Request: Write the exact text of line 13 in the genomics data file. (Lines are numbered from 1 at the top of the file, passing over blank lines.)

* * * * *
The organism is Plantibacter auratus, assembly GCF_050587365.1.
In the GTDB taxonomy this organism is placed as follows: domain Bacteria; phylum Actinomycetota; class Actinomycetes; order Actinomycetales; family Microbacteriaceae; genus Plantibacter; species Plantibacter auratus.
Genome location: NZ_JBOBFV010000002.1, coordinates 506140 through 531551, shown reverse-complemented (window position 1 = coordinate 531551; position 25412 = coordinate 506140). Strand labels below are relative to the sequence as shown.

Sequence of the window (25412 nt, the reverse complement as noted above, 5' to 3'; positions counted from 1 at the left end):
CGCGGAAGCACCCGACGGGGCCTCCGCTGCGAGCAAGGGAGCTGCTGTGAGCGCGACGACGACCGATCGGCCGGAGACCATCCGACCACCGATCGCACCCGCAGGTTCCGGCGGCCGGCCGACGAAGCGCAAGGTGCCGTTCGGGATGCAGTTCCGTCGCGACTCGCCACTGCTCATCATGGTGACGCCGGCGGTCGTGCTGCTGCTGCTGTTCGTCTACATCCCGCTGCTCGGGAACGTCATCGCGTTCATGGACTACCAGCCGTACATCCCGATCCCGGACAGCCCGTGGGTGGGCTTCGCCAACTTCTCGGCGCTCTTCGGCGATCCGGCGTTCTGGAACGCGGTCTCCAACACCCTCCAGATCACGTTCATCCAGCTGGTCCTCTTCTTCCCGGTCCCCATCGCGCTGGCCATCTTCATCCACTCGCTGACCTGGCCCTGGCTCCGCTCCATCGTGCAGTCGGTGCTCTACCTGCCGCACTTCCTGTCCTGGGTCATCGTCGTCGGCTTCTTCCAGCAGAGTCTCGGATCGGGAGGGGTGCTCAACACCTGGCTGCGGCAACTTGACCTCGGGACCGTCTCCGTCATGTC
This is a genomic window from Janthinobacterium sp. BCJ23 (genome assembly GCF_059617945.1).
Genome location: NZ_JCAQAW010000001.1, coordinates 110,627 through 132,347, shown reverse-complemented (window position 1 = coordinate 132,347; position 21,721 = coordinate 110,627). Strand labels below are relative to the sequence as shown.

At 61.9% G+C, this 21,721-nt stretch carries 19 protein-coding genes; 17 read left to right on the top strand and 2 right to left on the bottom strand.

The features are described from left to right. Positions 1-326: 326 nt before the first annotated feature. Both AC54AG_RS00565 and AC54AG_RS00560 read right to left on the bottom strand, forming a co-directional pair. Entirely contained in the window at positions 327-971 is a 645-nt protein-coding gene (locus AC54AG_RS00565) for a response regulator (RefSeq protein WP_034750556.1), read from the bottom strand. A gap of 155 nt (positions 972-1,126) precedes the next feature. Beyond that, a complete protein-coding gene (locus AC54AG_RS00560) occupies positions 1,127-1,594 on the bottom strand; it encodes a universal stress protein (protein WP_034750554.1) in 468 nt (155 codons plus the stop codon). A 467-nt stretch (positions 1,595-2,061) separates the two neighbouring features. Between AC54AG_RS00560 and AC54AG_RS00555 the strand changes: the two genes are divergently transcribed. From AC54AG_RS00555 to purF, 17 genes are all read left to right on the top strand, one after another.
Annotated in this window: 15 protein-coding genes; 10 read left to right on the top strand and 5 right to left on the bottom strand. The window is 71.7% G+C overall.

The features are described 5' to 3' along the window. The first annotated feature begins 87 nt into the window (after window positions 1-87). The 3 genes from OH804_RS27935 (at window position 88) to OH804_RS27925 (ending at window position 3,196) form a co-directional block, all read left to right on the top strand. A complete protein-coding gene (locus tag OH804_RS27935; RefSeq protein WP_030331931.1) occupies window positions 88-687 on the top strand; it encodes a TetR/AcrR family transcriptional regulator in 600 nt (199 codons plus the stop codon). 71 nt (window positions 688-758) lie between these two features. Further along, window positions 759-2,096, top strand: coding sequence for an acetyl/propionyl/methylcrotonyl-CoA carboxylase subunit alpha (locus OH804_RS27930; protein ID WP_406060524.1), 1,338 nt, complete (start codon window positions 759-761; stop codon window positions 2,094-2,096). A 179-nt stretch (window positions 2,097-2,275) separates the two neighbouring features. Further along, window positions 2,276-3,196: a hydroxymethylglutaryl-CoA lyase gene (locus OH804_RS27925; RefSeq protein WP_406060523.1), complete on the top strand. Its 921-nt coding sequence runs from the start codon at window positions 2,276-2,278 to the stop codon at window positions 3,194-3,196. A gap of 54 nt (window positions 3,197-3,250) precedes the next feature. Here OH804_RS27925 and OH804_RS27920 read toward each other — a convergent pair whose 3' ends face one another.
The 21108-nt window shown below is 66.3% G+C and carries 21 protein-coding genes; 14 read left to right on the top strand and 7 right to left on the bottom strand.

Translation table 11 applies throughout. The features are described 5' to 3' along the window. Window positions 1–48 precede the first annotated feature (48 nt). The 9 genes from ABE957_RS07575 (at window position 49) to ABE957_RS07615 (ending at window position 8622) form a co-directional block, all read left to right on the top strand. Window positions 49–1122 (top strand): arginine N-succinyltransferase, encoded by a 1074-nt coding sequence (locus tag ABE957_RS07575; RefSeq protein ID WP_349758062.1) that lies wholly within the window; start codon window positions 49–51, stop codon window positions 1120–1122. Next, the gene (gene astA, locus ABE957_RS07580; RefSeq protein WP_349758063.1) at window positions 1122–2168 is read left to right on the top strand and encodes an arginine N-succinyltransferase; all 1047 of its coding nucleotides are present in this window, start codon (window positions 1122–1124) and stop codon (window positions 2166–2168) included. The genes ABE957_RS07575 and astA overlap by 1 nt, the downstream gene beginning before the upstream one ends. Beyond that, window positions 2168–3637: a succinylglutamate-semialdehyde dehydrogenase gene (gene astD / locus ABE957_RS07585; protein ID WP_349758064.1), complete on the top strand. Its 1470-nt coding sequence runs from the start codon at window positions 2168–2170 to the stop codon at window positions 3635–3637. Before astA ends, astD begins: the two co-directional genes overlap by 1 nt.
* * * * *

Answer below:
Translation table 11 applies throughout. The features are described 5' to 3' along the window. Window positions 1–48 precede the first annotated feature (48 nt). The 9 genes from ABE957_RS07575 (at window position 49) to ABE957_RS07615 (ending at window position 8622) form a co-directional block, all read left to right on the top strand. Window positions 49–1122 (top strand): arginine N-succinyltransferase, encoded by a 1074-nt coding sequence (locus tag ABE957_RS07575; RefSeq protein ID WP_349758062.1) that lies wholly within the window; start codon window positions 49–51, stop codon window positions 1120–1122. Next, the gene (gene astA, locus ABE957_RS07580; RefSeq protein WP_349758063.1) at window positions 1122–2168 is read left to right on the top strand and encodes an arginine N-succinyltransferase; all 1047 of its coding nucleotides are present in this window, start codon (window positions 1122–1124) and stop codon (window positions 2166–2168) included. The genes ABE957_RS07575 and astA overlap by 1 nt, the downstream gene beginning before the upstream one ends. Beyond that, window positions 2168–3637: a succinylglutamate-semialdehyde dehydrogenase gene (gene astD / locus ABE957_RS07585; protein ID WP_349758064.1), complete on the top strand. Its 1470-nt coding sequence runs from the start codon at window positions 2168–2170 to the stop codon at window positions 3635–3637. Before astA ends, astD begins: the two co-directional genes overlap by 1 nt.